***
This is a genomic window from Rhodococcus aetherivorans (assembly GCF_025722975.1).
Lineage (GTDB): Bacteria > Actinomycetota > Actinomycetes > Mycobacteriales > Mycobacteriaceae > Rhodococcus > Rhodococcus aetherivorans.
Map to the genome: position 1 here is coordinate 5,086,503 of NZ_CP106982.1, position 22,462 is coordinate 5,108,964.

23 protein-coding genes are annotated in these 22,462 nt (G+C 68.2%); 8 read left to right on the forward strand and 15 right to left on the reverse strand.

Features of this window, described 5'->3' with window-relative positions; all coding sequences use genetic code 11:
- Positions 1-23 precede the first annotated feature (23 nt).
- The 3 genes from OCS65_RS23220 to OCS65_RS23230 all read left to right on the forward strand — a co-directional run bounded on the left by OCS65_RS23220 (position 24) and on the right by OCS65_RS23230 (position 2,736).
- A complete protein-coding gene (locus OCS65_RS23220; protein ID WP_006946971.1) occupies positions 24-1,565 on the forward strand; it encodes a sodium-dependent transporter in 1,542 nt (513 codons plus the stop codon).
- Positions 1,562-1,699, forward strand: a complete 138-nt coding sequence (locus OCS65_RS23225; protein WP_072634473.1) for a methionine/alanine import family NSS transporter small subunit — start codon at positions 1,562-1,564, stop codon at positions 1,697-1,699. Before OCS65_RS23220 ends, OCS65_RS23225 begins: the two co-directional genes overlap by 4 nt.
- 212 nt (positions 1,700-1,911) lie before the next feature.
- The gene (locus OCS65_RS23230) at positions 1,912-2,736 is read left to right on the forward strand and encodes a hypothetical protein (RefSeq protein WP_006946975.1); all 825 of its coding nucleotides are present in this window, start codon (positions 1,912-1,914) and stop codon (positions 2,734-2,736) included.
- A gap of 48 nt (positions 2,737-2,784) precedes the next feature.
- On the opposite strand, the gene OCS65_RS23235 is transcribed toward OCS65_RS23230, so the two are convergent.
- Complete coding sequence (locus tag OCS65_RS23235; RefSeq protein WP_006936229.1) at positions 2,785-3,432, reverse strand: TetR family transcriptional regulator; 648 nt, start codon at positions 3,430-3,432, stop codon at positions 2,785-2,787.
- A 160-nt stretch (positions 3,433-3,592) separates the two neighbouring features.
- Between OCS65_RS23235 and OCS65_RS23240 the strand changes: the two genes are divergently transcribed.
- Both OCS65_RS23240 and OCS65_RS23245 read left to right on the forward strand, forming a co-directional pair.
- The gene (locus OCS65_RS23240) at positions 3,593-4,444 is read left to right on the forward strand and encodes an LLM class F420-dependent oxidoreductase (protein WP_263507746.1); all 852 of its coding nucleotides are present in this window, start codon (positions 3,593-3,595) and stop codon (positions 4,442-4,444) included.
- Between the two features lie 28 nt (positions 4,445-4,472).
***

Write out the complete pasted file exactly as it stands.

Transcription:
This is a genomic window from Rhodococcus aetherivorans (assembly GCF_025722975.1).
Lineage (GTDB): Bacteria > Actinomycetota > Actinomycetes > Mycobacteriales > Mycobacteriaceae > Rhodococcus > Rhodococcus aetherivorans.
Map to the genome: position 1 here is coordinate 5,086,503 of NZ_CP106982.1, position 22,462 is coordinate 5,108,964.

23 protein-coding genes are annotated in these 22,462 nt (G+C 68.2%); 8 read left to right on the forward strand and 15 right to left on the reverse strand.

Features of this window, described 5'->3' with window-relative positions; all coding sequences use genetic code 11:
- Positions 1-23 precede the first annotated feature (23 nt).
- The 3 genes from OCS65_RS23220 to OCS65_RS23230 all read left to right on the forward strand — a co-directional run bounded on the left by OCS65_RS23220 (position 24) and on the right by OCS65_RS23230 (position 2,736).
- A complete protein-coding gene (locus OCS65_RS23220; protein ID WP_006946971.1) occupies positions 24-1,565 on the forward strand; it encodes a sodium-dependent transporter in 1,542 nt (513 codons plus the stop codon).
- Positions 1,562-1,699, forward strand: a complete 138-nt coding sequence (locus OCS65_RS23225; protein WP_072634473.1) for a methionine/alanine import family NSS transporter small subunit — start codon at positions 1,562-1,564, stop codon at positions 1,697-1,699. Before OCS65_RS23220 ends, OCS65_RS23225 begins: the two co-directional genes overlap by 4 nt.
- 212 nt (positions 1,700-1,911) lie before the next feature.
- The gene (locus OCS65_RS23230) at positions 1,912-2,736 is read left to right on the forward strand and encodes a hypothetical protein (RefSeq protein WP_006946975.1); all 825 of its coding nucleotides are present in this window, start codon (positions 1,912-1,914) and stop codon (positions 2,734-2,736) included.
- A gap of 48 nt (positions 2,737-2,784) precedes the next feature.
- On the opposite strand, the gene OCS65_RS23235 is transcribed toward OCS65_RS23230, so the two are convergent.
- Complete coding sequence (locus tag OCS65_RS23235; RefSeq protein WP_006936229.1) at positions 2,785-3,432, reverse strand: TetR family transcriptional regulator; 648 nt, start codon at positions 3,430-3,432, stop codon at positions 2,785-2,787.
- A 160-nt stretch (positions 3,433-3,592) separates the two neighbouring features.
- Between OCS65_RS23235 and OCS65_RS23240 the strand changes: the two genes are divergently transcribed.
- Both OCS65_RS23240 and OCS65_RS23245 read left to right on the forward strand, forming a co-directional pair.
- The gene (locus OCS65_RS23240) at positions 3,593-4,444 is read left to right on the forward strand and encodes an LLM class F420-dependent oxidoreductase (protein WP_263507746.1); all 852 of its coding nucleotides are present in this window, start codon (positions 3,593-3,595) and stop codon (positions 4,442-4,444) included.
- Between the two features lie 28 nt (positions 4,445-4,472).